Open Access

HeatmapGenerator: high performance RNAseq and microarray visualization software suite to examine differential gene expression levels using an R and C++ hybrid computational pipeline

  • Bohdan B Khomtchouk1Email author,
  • Derek J Van Booven2 and
  • Claes Wahlestedt1
Source Code for Biology and Medicine20149:30

DOI: 10.1186/s13029-014-0030-2

Received: 19 April 2014

Accepted: 4 December 2014

Published: 24 December 2014

Abstract

Background

The graphical visualization of gene expression data using heatmaps has become an integral component of modern-day medical research. Heatmaps are used extensively to plot quantitative differences in gene expression levels, such as those measured with RNAseq and microarray experiments, to provide qualitative large-scale views of the transcriptonomic landscape. Creating high-quality heatmaps is a computationally intensive task, often requiring considerable programming experience, particularly for customizing features to a specific dataset at hand.

Methods

Software to create publication-quality heatmaps is developed with the R programming language, C++ programming language, and OpenGL application programming interface (API) to create industry-grade high performance graphics.

Results

We create a graphical user interface (GUI) software package called HeatmapGenerator for Windows OS and Mac OS X as an intuitive, user-friendly alternative to researchers with minimal prior coding experience to allow them to create publication-quality heatmaps using R graphics without sacrificing their desired level of customization. The simplicity of HeatmapGenerator is that it only requires the user to upload a preformatted input file and download the publicly available R software language, among a few other operating system-specific requirements. Advanced features such as color, text labels, scaling, legend construction, and even database storage can be easily customized with no prior programming knowledge.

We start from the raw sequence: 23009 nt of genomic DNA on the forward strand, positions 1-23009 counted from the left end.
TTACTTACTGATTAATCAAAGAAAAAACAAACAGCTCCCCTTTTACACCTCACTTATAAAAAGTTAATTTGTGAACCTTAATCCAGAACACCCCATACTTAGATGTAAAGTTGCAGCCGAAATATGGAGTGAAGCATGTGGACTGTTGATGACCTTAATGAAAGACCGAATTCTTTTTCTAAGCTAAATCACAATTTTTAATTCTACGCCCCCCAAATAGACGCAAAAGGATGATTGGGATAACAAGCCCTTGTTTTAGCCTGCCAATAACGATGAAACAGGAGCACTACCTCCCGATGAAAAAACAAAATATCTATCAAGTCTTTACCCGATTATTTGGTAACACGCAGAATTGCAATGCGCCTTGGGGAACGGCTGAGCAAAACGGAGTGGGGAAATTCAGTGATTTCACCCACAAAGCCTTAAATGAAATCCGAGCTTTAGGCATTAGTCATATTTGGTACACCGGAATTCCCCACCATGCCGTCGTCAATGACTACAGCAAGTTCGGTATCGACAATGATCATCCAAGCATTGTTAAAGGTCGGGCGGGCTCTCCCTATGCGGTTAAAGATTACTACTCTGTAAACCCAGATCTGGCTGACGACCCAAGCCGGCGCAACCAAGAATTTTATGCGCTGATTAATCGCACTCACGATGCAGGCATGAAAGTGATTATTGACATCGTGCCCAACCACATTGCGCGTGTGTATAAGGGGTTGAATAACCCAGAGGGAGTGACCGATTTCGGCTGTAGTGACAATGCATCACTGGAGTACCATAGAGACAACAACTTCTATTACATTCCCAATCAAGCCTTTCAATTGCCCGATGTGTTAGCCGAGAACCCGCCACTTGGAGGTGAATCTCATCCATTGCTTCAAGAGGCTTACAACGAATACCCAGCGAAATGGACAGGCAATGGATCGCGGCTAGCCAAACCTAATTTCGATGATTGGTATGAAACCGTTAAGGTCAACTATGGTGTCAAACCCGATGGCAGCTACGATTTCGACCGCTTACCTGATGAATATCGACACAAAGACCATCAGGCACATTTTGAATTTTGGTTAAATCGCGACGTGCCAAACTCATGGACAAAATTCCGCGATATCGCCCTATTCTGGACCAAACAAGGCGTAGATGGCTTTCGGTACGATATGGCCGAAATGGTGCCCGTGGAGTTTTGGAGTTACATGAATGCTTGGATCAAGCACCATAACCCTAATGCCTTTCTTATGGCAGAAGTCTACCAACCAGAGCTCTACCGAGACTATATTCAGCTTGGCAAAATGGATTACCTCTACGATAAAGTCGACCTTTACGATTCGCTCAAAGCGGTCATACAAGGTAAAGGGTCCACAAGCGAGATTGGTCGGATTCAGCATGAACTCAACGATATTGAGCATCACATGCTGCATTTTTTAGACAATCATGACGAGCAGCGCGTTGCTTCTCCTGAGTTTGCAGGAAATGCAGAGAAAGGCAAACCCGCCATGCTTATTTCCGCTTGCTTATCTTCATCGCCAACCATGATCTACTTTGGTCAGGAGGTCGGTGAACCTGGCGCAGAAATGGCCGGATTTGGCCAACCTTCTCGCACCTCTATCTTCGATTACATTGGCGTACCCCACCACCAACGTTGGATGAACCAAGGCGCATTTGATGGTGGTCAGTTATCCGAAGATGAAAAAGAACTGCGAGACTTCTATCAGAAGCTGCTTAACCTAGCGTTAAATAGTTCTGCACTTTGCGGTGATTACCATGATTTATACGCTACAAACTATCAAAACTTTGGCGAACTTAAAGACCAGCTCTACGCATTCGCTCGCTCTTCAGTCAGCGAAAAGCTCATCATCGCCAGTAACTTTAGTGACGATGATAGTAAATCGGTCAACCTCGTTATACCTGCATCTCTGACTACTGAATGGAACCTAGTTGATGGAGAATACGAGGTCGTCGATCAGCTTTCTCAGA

Conclusion

We provide an intuitive and user-friendly software package, HeatmapGenerator, to create high-quality, customizable heatmaps generated using the high-resolution color graphics capabilities of R. The software is available for Microsoft Windows and Apple Mac OS X. HeatmapGenerator is released under the GNU General Public License and publicly available at: http://sourceforge.net/projects/heatmapgenerator/. The Mac OS X direct download is available at: http://sourceforge.net/projects/heatmapgenerator/files/HeatmapGenerator_MAC_OSX.tar.gz/download. The Windows OS direct download is available at: http://sourceforge.net/projects/heatmapgenerator/files/HeatmapGenerator_WINDOWS.zip/download.